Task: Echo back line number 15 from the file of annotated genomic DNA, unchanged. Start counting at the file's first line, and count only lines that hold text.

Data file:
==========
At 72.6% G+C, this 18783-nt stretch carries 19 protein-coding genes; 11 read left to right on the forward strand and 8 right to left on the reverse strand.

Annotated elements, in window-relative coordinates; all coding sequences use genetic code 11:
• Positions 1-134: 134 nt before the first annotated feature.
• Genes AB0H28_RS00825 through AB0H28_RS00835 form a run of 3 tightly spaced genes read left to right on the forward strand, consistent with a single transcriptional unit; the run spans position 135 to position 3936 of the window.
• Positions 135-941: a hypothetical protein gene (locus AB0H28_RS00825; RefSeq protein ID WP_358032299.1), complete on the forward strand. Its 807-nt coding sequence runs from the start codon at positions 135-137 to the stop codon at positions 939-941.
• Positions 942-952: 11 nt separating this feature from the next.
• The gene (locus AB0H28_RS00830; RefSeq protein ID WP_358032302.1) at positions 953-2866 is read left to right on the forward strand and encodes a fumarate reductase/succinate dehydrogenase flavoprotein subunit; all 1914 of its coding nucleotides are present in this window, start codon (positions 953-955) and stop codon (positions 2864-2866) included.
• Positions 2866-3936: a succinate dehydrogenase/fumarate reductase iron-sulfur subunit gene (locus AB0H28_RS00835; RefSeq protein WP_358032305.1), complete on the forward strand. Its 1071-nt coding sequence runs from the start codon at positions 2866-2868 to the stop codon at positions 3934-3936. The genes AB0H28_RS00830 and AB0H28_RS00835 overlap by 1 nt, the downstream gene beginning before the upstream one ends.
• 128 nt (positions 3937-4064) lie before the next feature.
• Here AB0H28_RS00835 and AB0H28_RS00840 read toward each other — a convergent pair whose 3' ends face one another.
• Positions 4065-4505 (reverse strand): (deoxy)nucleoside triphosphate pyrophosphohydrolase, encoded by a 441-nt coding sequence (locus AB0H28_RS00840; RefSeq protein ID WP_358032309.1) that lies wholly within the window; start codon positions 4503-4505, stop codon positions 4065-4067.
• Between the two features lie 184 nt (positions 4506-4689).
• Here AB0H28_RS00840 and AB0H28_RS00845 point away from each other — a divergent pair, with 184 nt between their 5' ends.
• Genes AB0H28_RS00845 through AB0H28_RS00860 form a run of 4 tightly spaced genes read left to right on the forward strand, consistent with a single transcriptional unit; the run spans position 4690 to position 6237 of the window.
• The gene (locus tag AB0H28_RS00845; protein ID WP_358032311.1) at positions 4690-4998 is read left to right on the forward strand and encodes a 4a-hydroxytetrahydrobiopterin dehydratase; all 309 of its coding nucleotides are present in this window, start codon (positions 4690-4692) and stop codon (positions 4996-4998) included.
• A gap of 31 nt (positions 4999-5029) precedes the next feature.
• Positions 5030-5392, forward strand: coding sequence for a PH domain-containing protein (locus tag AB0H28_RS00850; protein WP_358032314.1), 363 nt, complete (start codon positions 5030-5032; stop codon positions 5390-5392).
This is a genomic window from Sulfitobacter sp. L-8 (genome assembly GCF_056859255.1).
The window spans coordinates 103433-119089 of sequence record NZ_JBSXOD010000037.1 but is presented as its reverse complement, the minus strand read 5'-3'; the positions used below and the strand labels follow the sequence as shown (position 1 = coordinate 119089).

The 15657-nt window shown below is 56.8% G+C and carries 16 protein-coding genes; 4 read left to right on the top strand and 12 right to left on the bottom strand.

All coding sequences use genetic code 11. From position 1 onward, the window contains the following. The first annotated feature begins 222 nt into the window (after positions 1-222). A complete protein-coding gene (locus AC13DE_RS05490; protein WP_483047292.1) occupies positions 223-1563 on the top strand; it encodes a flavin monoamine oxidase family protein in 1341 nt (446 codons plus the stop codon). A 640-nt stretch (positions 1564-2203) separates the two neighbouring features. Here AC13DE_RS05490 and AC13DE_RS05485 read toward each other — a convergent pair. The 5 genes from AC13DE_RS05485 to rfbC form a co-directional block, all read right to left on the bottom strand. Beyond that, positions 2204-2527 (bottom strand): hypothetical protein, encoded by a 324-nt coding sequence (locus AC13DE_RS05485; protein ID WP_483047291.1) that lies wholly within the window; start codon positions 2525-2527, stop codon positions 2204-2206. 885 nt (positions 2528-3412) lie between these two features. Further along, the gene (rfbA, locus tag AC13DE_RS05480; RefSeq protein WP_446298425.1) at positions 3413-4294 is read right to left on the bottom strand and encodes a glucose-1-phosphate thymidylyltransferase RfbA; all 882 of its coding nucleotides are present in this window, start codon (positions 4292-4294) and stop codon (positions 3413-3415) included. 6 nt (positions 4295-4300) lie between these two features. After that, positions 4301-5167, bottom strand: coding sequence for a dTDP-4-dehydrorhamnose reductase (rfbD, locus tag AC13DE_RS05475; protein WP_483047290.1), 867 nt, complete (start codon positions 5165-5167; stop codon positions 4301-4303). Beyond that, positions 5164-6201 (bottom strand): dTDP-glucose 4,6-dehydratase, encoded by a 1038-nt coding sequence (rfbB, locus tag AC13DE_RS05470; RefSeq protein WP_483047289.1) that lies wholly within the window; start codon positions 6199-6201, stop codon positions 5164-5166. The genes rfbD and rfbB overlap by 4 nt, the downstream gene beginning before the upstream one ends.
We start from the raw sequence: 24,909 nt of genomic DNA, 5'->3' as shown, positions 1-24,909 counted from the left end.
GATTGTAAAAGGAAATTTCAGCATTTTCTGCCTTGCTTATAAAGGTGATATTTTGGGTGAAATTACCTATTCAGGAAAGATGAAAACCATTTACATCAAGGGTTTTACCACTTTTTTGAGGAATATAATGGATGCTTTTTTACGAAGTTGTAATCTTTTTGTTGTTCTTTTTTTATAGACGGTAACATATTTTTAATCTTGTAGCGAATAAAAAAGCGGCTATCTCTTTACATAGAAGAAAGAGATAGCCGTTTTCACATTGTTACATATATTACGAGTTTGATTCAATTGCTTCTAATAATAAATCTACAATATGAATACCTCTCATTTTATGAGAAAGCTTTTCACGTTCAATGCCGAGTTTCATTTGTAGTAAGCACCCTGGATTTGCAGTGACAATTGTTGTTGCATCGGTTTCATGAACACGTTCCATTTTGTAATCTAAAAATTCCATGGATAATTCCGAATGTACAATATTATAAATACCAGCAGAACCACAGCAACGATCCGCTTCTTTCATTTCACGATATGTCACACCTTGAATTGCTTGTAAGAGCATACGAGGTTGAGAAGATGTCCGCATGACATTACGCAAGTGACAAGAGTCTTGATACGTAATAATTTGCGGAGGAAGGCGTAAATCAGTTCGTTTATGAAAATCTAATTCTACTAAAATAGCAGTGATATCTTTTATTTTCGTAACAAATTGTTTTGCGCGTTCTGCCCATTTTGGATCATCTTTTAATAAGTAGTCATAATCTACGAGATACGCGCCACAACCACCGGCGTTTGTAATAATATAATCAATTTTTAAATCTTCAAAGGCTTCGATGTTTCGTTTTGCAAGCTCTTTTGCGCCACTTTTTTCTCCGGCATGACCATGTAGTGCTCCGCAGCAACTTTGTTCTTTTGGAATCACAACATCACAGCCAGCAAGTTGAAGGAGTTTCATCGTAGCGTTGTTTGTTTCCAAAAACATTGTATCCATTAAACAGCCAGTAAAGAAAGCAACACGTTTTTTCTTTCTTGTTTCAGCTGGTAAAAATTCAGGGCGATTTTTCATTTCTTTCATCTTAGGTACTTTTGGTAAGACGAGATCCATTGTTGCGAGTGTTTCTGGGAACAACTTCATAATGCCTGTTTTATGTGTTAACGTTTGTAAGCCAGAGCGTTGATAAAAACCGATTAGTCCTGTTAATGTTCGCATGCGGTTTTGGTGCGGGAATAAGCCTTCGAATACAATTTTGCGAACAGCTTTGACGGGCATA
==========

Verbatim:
• The gene (locus tag AB0H28_RS00845; protein ID WP_358032311.1) at positions 4690-4998 is read left to right on the forward strand and encodes a 4a-hydroxytetrahydrobiopterin dehydratase; all 309 of its coding nucleotides are present in this window, start codon (positions 4690-4692) and stop codon (positions 4996-4998) included.